Particulate organic matter in the Lena River and its delta: from the permafrost catchment to the Arctic Ocean

Olga Ogneva*, Gesine Mollenhauer*, Bennet Juhls, Tina Sanders, Juri Palmtag, Matthias Fuchs, Hendrik Grotheer, Paul J. Mann, Jens Strauss*

*Corresponding author for this work

Research output: Contribution to journalArticlepeer-review

4 Citations (Scopus)
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Abstract

Rapid Arctic warming accelerates permafrost thaw, causing an additional release of terrestrial organic matter (OM) into rivers and, ultimately, after transport via deltas and estuaries, to the Arctic Ocean nearshore. The majority of our understanding of nearshore OM dynamics and fate has been developed from freshwater rivers despite the likely impact of highly dynamic estuarine and deltaic environments on the transformation, storage, and age of OM delivered to coastal waters. Here, we studied particulate organic carbon (POC) dynamics in the Lena River delta and compared them with POC dynamics in the Lena River main stem along a ∼ 1600 km long transect from Yakutsk, downstream to the delta. We measured POC, total suspended matter (TSM), and carbon isotopes (δ13C and Δ14C) in POC to compare riverine and deltaic OM composition and changes in OM source and fate during transport offshore. We found that TSM and POC concentrations decreased by 70 % during transit from the main stem to the delta and Arctic Ocean. We found deltaic POC to be strongly depleted in 13C relative to fluvial POC. Dual-carbon (Δ14C and δ13C) isotope mixing model analyses indicated a significant phytoplankton contribution to deltaic POC (∼ 68 ± 6 %) and suggested an additional input of permafrost-derived OM into deltaic waters (∼ 18 ± 4 % of deltaic POC originates from Pleistocene deposits vs. ∼ 5 ± 4 % in the river main stem). Despite the lower concentration of POC in the delta than in the main stem (0.41 ± 0.10 vs. 0.79 ± 0.30 mg L−1, respectively), the amount of POC derived from Yedoma deposits in deltaic waters was almost twice as large as the amount of POC of Yedoma origin in the main stem (0.07 ± 0.02 and 0.04 ± 0.02 mg L−1, respectively). We assert that estuarine and deltaic processes require consideration in order to correctly understand OM dynamics throughout Arctic nearshore coastal zones and how these processes may evolve under future climate-driven change.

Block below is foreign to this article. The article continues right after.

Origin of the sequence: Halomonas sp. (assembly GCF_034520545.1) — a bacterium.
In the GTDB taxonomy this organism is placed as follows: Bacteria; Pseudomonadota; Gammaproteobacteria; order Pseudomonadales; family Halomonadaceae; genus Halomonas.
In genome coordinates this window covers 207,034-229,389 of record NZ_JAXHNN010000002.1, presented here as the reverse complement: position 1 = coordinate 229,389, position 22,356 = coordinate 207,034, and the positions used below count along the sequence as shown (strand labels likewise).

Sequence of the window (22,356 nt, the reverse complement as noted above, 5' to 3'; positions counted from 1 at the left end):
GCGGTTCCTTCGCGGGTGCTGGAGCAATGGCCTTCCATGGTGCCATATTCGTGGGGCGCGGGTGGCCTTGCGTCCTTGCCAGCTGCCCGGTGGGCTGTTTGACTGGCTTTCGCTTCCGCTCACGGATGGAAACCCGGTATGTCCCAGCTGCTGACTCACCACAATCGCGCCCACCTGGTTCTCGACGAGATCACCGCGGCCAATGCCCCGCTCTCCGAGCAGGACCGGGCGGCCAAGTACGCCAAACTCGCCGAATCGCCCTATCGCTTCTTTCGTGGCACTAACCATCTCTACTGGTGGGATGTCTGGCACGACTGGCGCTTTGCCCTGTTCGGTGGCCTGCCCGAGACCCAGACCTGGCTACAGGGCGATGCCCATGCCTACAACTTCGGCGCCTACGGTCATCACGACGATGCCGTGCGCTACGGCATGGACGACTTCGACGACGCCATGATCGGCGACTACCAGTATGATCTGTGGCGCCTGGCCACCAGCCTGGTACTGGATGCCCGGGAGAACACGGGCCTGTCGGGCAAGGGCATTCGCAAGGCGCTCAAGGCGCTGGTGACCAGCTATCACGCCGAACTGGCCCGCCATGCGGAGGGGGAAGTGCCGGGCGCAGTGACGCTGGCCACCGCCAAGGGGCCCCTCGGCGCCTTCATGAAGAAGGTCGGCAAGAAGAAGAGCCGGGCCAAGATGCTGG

Original languageEnglish
Pages (from-to)1423-1441
Number of pages19
JournalBiogeosciences (BG)
Volume20
Issue number7
DOIs
Publication statusPublished - 12 Apr 2023

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